When I was a kid, I watched every episode of She-Ra. That might have made me an anomaly to marketers who saw it purely as a girls’ show, but honestly you could have given me any spinoff of He-Man and I would have watched. How does He-Man’s barber give him that perfect bowl cut every time? I’d tune in every afternoon to find out! But between the cartoon and the toys I discovered something—She-Ra was better written than her big brother. That’s not saying much, but it gave me some hope for Netflix’s reimagination of the series.
The new She-Ra makes it clear right from the title that this is an ensemble show changing Princess of Power to the plural Princesses of Power. That might seem a minor shift, but it plays out big in the series. Early on, entire episode are devoted to introducing individual princesses. This is probably the slowest part of the first season as it’s mostly backstory establishing. Stick with it, however, and the show eventually picks up the pace thanks to its serialized nature. Around episode eight, titled “Princess Prom”, the show takes on a very different tone. It drops some of the Powerpuff Girls infused hijinks for a slightly more somber approach and the show benefits greatly from it.
That’s the broad strokes without any particular spoilers, but it was the details that really won me over. First, it was the varied body types on display. One of the early criticisms of the new art style was that She-Ra was no longer “sexy.” Who are the perverts who found her sexy to begin with? She’s a cartoon! But more to the point, this is a younger She-Ra. Making her sexy would have been creepy, beside the obvious unnecessary. However, this body-inclusive mentality extends to other characters like Glimmer who probably looks more like the girls actually watching the show. The cast has also been given a general diverse makeover. Not only is it more inviting to different young girls, but it accurately reflects the geographical different regions the princesses come from.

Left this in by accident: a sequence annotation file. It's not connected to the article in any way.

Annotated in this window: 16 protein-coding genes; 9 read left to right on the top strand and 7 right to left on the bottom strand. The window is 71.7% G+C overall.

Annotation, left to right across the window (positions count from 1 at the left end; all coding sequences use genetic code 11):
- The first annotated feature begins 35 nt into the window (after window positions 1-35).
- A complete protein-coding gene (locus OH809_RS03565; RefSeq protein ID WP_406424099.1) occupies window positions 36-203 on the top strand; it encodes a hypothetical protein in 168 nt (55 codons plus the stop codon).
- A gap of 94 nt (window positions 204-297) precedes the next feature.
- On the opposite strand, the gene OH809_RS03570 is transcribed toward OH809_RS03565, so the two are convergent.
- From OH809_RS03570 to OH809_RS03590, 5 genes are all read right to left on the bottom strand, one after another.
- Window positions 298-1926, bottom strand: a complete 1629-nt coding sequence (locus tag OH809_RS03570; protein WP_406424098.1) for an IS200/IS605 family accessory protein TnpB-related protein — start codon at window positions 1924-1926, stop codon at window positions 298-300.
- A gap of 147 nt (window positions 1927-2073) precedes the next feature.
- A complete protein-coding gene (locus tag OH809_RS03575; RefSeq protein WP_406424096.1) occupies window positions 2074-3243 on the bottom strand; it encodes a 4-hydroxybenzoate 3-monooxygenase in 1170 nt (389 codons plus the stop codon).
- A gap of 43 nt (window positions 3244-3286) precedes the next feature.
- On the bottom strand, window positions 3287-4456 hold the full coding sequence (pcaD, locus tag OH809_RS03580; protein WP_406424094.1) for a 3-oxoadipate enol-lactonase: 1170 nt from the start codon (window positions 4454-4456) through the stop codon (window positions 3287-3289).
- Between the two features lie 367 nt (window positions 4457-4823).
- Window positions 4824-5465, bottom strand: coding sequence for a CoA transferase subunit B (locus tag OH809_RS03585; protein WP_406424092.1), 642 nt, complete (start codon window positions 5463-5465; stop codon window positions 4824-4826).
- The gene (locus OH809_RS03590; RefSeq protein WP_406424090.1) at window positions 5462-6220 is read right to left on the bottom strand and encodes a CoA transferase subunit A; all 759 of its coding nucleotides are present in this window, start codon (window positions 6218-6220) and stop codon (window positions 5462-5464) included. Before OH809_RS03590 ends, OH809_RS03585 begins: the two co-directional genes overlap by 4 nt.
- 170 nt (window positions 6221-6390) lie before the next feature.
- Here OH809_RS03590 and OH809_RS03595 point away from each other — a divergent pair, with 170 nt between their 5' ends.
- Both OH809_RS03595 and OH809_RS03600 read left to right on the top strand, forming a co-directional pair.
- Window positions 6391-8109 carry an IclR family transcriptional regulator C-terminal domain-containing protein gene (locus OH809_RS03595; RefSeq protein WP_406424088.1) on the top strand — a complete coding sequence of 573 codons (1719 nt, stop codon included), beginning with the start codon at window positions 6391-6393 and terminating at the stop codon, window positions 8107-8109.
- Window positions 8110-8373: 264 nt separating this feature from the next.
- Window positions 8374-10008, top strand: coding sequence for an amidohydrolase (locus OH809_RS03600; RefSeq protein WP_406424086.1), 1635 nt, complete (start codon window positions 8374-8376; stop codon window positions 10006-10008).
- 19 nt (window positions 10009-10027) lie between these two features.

The second big positive change is in the characterizations. While there’s some romance sprinkled throughout, outside of one episode it’s never the central focus of the show. Instead, it’s there in the background—including some not too subtle hints (or outright spelling out, depending on your interpretation) of some LGBTQ characters. All of which brings me to the show’s real breakout character, Entrapta. A minor character in the original series, here she is given a pretty hefty role. What’s fascinating is that she’s not your typical good or bad guy. She’s a mad scientist of sorts that’s completely driven by her thirst for knowledge and inventing. It makes her a sort of chaotic neutral character as she isn’t driven by the same goals as any other characters on the show. It’s unusual to have a cartoon character who feels so fresh and new that she’d be a welcome addition to any show—animated or otherwise. This is a show that mothers and daughter will love watching together, but dad will probably sneak in the room for a few episodes, too.